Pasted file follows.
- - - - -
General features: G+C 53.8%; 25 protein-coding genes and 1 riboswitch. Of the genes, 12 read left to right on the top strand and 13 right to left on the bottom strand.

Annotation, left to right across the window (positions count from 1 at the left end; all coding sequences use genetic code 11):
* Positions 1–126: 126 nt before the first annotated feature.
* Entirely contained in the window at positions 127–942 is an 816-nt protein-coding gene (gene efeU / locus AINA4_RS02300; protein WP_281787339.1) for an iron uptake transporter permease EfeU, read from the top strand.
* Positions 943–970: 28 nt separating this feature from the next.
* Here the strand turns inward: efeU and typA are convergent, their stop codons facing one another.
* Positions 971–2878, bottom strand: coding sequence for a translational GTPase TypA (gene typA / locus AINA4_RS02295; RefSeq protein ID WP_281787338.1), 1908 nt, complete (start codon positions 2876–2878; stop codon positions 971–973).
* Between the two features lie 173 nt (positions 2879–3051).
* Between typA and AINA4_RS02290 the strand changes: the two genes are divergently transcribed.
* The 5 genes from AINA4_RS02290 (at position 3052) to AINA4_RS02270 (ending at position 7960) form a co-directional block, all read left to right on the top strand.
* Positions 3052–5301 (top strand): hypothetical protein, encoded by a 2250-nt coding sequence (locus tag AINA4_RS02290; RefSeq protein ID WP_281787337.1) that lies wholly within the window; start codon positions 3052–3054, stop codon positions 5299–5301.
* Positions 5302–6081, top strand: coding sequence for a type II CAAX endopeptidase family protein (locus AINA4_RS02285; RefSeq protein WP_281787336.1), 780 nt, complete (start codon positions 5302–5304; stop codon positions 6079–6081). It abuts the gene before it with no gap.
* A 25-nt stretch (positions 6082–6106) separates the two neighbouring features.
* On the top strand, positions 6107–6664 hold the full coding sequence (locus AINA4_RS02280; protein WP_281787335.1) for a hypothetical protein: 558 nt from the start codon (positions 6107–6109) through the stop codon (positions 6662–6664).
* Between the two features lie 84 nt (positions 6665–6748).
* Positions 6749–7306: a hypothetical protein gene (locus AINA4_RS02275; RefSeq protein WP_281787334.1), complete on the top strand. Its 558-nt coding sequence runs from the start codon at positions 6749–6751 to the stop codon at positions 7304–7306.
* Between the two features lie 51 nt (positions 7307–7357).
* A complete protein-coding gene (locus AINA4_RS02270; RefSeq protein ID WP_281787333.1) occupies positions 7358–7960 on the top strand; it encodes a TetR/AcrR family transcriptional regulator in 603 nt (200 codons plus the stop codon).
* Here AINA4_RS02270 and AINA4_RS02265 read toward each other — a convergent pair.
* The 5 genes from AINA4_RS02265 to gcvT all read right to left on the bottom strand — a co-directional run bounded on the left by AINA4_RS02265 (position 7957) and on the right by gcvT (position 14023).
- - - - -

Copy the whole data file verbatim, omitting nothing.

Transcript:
General features: G+C 53.8%; 25 protein-coding genes and 1 riboswitch. Of the genes, 12 read left to right on the top strand and 13 right to left on the bottom strand.

Annotation, left to right across the window (positions count from 1 at the left end; all coding sequences use genetic code 11):
* Positions 1–126: 126 nt before the first annotated feature.
* Entirely contained in the window at positions 127–942 is an 816-nt protein-coding gene (gene efeU / locus AINA4_RS02300; protein WP_281787339.1) for an iron uptake transporter permease EfeU, read from the top strand.
* Positions 943–970: 28 nt separating this feature from the next.
* Here the strand turns inward: efeU and typA are convergent, their stop codons facing one another.
* Positions 971–2878, bottom strand: coding sequence for a translational GTPase TypA (gene typA / locus AINA4_RS02295; RefSeq protein ID WP_281787338.1), 1908 nt, complete (start codon positions 2876–2878; stop codon positions 971–973).
* Between the two features lie 173 nt (positions 2879–3051).
* Between typA and AINA4_RS02290 the strand changes: the two genes are divergently transcribed.
* The 5 genes from AINA4_RS02290 (at position 3052) to AINA4_RS02270 (ending at position 7960) form a co-directional block, all read left to right on the top strand.
* Positions 3052–5301 (top strand): hypothetical protein, encoded by a 2250-nt coding sequence (locus tag AINA4_RS02290; RefSeq protein ID WP_281787337.1) that lies wholly within the window; start codon positions 3052–3054, stop codon positions 5299–5301.
* Positions 5302–6081, top strand: coding sequence for a type II CAAX endopeptidase family protein (locus AINA4_RS02285; RefSeq protein WP_281787336.1), 780 nt, complete (start codon positions 5302–5304; stop codon positions 6079–6081). It abuts the gene before it with no gap.
* A 25-nt stretch (positions 6082–6106) separates the two neighbouring features.
* On the top strand, positions 6107–6664 hold the full coding sequence (locus AINA4_RS02280; protein WP_281787335.1) for a hypothetical protein: 558 nt from the start codon (positions 6107–6109) through the stop codon (positions 6662–6664).
* Between the two features lie 84 nt (positions 6665–6748).
* Positions 6749–7306: a hypothetical protein gene (locus AINA4_RS02275; RefSeq protein WP_281787334.1), complete on the top strand. Its 558-nt coding sequence runs from the start codon at positions 6749–6751 to the stop codon at positions 7304–7306.
* Between the two features lie 51 nt (positions 7307–7357).
* A complete protein-coding gene (locus AINA4_RS02270; RefSeq protein ID WP_281787333.1) occupies positions 7358–7960 on the top strand; it encodes a TetR/AcrR family transcriptional regulator in 603 nt (200 codons plus the stop codon).
* Here AINA4_RS02270 and AINA4_RS02265 read toward each other — a convergent pair.
* The 5 genes from AINA4_RS02265 to gcvT all read right to left on the bottom strand — a co-directional run bounded on the left by AINA4_RS02265 (position 7957) and on the right by gcvT (position 14023).